The 17th Polish Film Festival in America runs Saturday, November 5, through Sunday, November 20, at the Beverly Arts Center, the Copernicus Center, and the Society for Arts, 1112 N. Milwaukee. Tickets are $8-$10; a festival pass, good for five screenings, is available for $45. Following are selected features screening Saturday through Thursday, November 5 through 10; for a full festival schedule visit www.pffamerica.com. Unless otherwise noted, all films are in Polish with subtitles. For more information call 773-486-9612.
R My Nikifor
In the most extraordinary cross-dressing performance since Linda Hunt’s in The Year of Living Dangerously, 85-year-old character actress Krystyna Feldmann incarnates the wizened, semiautistic Polish “primitive” painter Nikifor. Krzysztof Krauze’s oddball biopic (2004) shows Nikifor wandering into the neat studio of the bureaucrat-sanctioned brush pusher Marian Wlosinski in 1960. Serenely oblivious to most of the social niceties of hygiene and behavior, he silently commandeers art supplies and a desk while offhandedly denigrating Wlosinski’s work, eventually derailing the young man’s career and marriage. As Nikifor obsessively paints buildings, villagers, and saints, crafting some 40,000 works, Wlosinski sacrifices everything to care for him, and the communist bureaucracy of the picturesque mountain resort town scrambles to cope with the decidedly problematic folk artist and his fame. 100 min. (Ronnie Scheib) (Wed 11/9, 7 PM, Beverly Arts Center)
R My Summer of Love
This warmly intimate coming-of-age story (2004) is the latest from Pawel Pawlikowski, a native of Poland who got his start as a documentary director for the BBC (Tripping With Zhirinovsky) and graduated to dramatic features with Last Resort (2000). Based on a novel by Helen Cross, it follows the growing romance between a tony college student on summer vacation (Emily Blunt) and a tough Scottish girl (Nathalie Press) whose brother (Paddy Considine) has returned from prison a born-again Christian. This triangle is the entire story, but it’s so fraught with unresolved issues of class, sexuality, and spiritual need, and so carefully observed by Pawlikowski, that it opens out like the movie’s West Yorkshire countryside. In English. R, 86 min. (JJ) (Sun 11/6, 2 PM, Copernicus Center)
This bleakly misanthropic police procedural doesn’t entirely avoid genre cliches, but it’s a solid drama nonetheless. Five members of a special homicide division track an elusive Armenian crime boss, and their backstories reveal motives that range from the selfish to the altruistic. One cop begins a passionate affair with the boss’s ravishing daughter, while another accepts a bribe that could thwart the investigation. Patryk Vega directed, and Miroslaw Kuba-Brozek greatly abets the film’s raw, unvarnished look with verite-style camerawork. 100 min. (JK) (Sun 11/6, 8 PM, Copernicus Center; Mon 11/7, 7 PM, Beverly Arts Center)
R Solidarity, Solidarity . . .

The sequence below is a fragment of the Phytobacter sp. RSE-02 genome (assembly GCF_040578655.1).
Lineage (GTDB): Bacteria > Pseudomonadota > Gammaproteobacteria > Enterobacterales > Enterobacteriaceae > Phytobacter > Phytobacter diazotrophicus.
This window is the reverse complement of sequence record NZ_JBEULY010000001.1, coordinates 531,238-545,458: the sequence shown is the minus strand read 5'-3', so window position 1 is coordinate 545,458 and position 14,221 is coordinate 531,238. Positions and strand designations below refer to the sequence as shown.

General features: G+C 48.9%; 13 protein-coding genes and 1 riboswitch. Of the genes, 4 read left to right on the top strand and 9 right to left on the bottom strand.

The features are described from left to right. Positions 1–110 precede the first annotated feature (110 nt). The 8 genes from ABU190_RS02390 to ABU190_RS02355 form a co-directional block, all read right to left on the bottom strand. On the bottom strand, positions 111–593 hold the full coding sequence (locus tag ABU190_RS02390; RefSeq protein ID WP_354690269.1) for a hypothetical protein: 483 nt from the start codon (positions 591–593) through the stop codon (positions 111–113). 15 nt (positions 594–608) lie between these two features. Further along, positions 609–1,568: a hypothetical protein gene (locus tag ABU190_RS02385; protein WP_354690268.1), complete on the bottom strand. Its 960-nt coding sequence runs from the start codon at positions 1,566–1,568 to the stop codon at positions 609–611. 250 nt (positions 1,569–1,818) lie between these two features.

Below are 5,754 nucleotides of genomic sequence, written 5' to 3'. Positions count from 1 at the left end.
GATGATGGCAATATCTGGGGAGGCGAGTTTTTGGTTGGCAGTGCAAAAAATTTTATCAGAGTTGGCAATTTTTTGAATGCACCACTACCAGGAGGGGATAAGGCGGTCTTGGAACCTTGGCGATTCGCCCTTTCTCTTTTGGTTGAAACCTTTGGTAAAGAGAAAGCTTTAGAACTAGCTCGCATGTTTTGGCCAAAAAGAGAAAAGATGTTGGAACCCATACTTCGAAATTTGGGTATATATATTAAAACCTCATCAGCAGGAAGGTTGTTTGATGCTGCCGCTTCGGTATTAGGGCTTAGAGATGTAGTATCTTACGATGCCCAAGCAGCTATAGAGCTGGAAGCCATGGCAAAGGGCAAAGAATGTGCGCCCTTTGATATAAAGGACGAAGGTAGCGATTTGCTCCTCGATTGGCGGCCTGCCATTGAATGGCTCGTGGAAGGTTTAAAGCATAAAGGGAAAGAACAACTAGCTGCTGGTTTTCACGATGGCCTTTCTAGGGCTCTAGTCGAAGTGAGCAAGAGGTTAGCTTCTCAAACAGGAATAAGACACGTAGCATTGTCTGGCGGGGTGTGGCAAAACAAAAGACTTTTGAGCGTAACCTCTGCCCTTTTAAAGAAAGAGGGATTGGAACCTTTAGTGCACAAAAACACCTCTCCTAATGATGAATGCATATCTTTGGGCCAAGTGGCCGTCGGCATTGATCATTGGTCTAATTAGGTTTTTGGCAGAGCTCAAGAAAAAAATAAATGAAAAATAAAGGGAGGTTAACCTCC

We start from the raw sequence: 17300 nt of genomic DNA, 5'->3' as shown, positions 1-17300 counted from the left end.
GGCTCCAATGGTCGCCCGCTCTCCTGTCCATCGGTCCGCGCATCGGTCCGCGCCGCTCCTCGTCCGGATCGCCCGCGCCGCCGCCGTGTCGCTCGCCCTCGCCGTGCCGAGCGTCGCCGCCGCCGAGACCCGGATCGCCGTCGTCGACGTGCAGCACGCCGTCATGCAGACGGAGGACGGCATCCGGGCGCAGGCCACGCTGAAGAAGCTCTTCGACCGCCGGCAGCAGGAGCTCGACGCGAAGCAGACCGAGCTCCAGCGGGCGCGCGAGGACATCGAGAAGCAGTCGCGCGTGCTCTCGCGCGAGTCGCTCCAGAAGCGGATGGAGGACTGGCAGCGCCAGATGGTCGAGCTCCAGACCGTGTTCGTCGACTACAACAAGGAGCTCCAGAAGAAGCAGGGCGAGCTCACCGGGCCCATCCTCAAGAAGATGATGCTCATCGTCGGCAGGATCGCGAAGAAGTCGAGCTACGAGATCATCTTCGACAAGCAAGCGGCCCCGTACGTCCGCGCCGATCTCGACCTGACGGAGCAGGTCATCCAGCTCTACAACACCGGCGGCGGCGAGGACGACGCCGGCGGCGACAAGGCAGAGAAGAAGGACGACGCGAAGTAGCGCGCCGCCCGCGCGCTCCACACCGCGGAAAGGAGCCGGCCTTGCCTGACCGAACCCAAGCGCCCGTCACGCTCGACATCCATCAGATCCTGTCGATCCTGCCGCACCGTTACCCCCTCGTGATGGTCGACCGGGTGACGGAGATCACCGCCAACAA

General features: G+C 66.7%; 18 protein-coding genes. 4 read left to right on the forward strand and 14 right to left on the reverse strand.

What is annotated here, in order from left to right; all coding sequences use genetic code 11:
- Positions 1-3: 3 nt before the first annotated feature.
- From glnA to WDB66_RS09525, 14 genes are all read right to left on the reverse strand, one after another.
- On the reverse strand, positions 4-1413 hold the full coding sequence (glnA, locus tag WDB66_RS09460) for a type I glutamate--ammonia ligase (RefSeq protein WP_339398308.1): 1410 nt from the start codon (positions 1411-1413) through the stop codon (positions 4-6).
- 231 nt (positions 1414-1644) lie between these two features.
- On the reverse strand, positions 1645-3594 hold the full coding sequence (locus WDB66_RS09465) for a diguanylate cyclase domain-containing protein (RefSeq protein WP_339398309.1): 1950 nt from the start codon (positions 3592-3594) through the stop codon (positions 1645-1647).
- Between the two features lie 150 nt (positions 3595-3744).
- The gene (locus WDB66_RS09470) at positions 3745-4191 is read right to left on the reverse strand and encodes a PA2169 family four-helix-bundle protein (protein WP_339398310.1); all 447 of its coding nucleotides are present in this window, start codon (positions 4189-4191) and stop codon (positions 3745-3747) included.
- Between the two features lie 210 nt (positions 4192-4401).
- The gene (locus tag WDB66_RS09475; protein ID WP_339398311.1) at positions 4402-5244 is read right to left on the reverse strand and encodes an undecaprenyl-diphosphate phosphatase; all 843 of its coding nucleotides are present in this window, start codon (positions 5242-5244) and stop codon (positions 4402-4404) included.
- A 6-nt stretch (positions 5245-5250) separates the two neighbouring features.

This collection of narrative and documentary shorts examines the lasting relevance of Poland’s Solidarity movement 25 years after the shipyard strikes that defied the Communist Party. Three are especially good: In Andrzej Jakimowski’s A Sack, two thieves on a train steal a man’s satchel, only to discover that it’s filled with pro-Solidarity leaflets; after the owner is arrested, they become unlikely activists, scattering the leaflets as the train enters the next station. Robert Glinski’s Landscape surveys the Gdansk shipyards, now shockingly abandoned, a symbol of unrealized dreams. And in Malgorzata Szumowska’s Father, a self-absorbed young woman recounts her dad’s involvement in the movement, poignantly portraying his disenchantment with present-day Poland. 113 min. (JK) Director Feliks Falk and actor Jan Nowicki will attend this opening-night screening; tickets are $20. (Sat 11/5, 8 PM, Copernicus Center)
Three pals in their 60s struggle to come to terms with old age in this 2004 feature directed by Jacek Borcuch. After a heart attack lands one of them in the hospital, all three are forced to negotiate a series of life changes, and their journey is portrayed as evidence of the mutability of the human spirit. Jan Nowicki gives a commanding performance as the most life-embracing of the trio, a vain man but also a loyal friend. After coming to visit, the son of the heart attack victim becomes enmeshed in the antics of his dad’s buddies, including a hilarious car-theft caper. 92 min. (JK) Nowicki will attend the screening. (Sun 11/6, 4 PM, Copernicus Center)
The Unburied Man
Jan Nowicki transcends this by-the-numbers docudrama (2004) with a richly detailed performance as Hungarian prime minister Imre Nagy, who defied the Soviet Union and withdrew his country from the Warsaw Pact in 1956. Abandoned by his supporters and confined to a dank and filthy Romanian prison, Nagy was interrogated repeatedly but refused to cooperate with his captors, and ultimately he was returned to Hungary to be executed as a traitor. Nowicki portrays him as a man gaining in strength and conviction even as his adversities multiply. Marta Meszaros directed; with Lili Horvath. In Hungarian and Romanian with subtitles. 128 min. (JK) Nowicki will attend the Thursday screening. (Tue 11/8, 7 PM, Beverly Arts Center; Thu 11/10, 8 PM, Copernicus Center)